Just to clarify, I own a 1990 Jeep Cherokee with the Renix system. A couple days ago, I replaced the fuel filter, most parts on the ignition system and a general tune-up. In addition to that, I replaced my upstream O2 sensor (with a Denso, if that matters), fouled catalytic converter and muffler since the previous owner had a straight pipe. On my way home from the muffler shop, after the new O2 sensor, I still left a grayish cloud, that didn’t appear to be caused by oil or coolant, when I took off from stops. Today, I replaced the O-rings on a couple leaky fuel injectors and got them taken care of, since I figured they were the culprits.
Problem is, my wife, who was under the hood to check for any leaks when I started the Jeep, saw there was a new leak on a different injector. So I think I’ll just replace the O-rings on all the other injectors. Long story short, the couple of minutes it was running created a nice sooty spot on my driveway. Is there a good chance it’s simply due to a leaky injector? I’ve got no problem replacing the O-rings on my injectors, but I’d prefer to not have to spend $180 on 6 new injectors to avoid having my new catalytic converter fouled. Any input would be appreciated. FYI, it appears my fuel pressure regulator is okay and I spent most of the afternoon cleaning up grounds and electrical connections.
Thanks in advance, guys/gals.
The wife had a 90 Cherokee with the 4.0L engine. And when one of the injector O-rings started leaking I replaced all of them. You can purchase these as a kit.
As far as the soot and gray smoke, one thing to check for is a faulty Manifold Absolute Pressure (MAP) sensor or the vacuum hose going to it. This sensor basically takes the place of the vacuum advance and the accelerator pump that where found on vehicles before fuel injection. If this sensor is sending erroneous signals to the computer it cause the engine to run very rich.
Since this system is an OBDI engine management system, just unplug the MAP sensor and see if the engine runs better. This will cause the computer to go to default value for the missing information for the MAP sensor.
Also look for any breaks in the cheap, hard plastic vacuum lines used on this engine.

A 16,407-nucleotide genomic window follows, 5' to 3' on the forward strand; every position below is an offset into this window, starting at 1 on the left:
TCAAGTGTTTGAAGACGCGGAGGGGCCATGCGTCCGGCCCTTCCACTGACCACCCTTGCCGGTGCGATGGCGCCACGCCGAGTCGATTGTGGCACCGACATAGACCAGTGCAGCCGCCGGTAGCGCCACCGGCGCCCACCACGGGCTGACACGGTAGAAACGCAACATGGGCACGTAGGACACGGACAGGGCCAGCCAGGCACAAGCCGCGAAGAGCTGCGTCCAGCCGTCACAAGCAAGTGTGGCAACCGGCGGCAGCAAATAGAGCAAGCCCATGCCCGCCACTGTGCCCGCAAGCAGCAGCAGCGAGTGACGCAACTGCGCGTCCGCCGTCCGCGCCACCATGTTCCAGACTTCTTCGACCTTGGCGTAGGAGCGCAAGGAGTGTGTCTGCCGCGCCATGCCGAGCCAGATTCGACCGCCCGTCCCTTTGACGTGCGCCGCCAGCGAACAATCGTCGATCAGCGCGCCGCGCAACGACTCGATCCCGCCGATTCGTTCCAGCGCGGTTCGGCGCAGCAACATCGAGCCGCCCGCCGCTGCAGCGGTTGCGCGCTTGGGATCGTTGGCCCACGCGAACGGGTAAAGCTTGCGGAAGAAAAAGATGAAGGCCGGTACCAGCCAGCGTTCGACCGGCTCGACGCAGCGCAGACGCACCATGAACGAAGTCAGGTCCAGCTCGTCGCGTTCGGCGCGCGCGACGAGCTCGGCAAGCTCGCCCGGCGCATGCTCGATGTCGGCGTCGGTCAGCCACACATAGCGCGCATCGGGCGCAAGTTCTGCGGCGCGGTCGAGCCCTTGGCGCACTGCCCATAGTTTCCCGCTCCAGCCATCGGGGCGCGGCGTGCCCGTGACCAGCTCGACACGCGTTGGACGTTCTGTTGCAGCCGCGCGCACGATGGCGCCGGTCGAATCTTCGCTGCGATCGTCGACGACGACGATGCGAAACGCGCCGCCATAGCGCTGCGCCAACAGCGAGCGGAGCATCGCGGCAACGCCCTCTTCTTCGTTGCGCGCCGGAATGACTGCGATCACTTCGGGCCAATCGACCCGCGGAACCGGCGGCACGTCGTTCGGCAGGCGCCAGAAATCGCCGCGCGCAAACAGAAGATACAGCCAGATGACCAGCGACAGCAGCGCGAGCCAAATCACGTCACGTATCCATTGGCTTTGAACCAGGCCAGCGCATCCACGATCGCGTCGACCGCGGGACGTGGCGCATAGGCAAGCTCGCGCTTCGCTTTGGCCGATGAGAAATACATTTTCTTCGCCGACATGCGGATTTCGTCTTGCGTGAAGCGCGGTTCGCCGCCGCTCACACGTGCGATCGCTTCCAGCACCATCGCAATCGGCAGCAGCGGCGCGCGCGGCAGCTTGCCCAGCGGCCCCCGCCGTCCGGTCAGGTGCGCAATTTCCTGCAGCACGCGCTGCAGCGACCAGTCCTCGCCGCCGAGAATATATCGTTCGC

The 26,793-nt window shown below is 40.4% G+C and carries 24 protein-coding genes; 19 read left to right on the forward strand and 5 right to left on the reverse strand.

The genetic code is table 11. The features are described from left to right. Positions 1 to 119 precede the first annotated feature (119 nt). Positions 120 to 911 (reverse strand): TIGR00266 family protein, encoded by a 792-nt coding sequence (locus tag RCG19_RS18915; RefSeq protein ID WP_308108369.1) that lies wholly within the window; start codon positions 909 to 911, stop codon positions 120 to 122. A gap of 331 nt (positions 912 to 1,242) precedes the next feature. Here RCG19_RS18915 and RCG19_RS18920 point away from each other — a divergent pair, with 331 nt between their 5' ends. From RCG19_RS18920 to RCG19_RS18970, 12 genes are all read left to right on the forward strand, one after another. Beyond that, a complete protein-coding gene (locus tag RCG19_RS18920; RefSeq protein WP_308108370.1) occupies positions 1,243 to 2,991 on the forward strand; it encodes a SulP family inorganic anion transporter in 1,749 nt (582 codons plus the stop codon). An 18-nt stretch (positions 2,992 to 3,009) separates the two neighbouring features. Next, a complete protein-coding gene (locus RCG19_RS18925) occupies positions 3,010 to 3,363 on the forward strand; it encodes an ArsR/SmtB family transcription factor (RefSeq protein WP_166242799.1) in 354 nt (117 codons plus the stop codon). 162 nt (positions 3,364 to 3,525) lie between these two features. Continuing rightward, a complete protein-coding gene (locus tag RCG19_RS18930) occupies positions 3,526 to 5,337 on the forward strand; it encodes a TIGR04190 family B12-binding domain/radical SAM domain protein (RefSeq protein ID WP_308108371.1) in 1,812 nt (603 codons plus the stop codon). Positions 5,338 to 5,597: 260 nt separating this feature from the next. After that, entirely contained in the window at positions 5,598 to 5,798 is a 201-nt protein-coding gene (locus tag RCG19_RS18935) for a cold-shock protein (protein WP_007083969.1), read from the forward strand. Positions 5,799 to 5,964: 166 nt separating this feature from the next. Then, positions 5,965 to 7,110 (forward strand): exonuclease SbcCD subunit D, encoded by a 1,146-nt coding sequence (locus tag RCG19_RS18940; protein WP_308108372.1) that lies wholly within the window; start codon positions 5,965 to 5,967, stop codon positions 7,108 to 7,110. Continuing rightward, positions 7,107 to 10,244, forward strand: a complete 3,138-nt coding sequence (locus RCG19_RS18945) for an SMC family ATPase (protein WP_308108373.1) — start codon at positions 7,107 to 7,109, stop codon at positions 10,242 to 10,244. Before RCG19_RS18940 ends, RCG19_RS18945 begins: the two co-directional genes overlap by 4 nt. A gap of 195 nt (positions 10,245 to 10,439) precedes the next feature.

Not sure if just unplugging the MAP sensor will help on this. This is a pretty critical sensor. All the Chrysler vehicles I’ve had will instantly stall if you unplug this, but I guess you can try. Even if it doesn’t stall, it will run like utter crap with it disconnected, so not sure this is a viable test.
Thanks for the responses, folks. I figured the Jeep is running rich…which would obviously indicate a faulty sensor or vacuum leak, etc. Please correct me if my understanding is off, but if I have the vehicle running and removing the vacuum line from the MAP makes little difference in the idle, would it be fair to assume the MAP is faulty? My other question is whether bad injector O-rings would create the symptoms I’m experiencing or if new injectors are necessary? I wouldn’t mind replacing the MAP if I need be, but I’d hate to replace the injectors too if I don’t have to. Thanks again for the help!
Was there vacuum at the MAP when you disconnected the hose? If so your assumption is likely correct. The MAP is probably bad.
To be honest, I haven’t tested the theory yet by pulling the MAP sensor vacuum while running. The only thing I did test was the FPR, which had no fuel in that particular vacuum line. Since I’ve cleaned the IAC valve too, I’m inclined to think it’s the Map, though.
You don’t disconnect the vacuum line from the MAP sensor to see if it’s the problem. You unplug the electrical connector.
The MAP can’t be condemned until confirming that full manifold vacuum is reaching it.
Do what my buddy did with his Cherokee… swap in a Mercedes OM617 turbodiesel engine!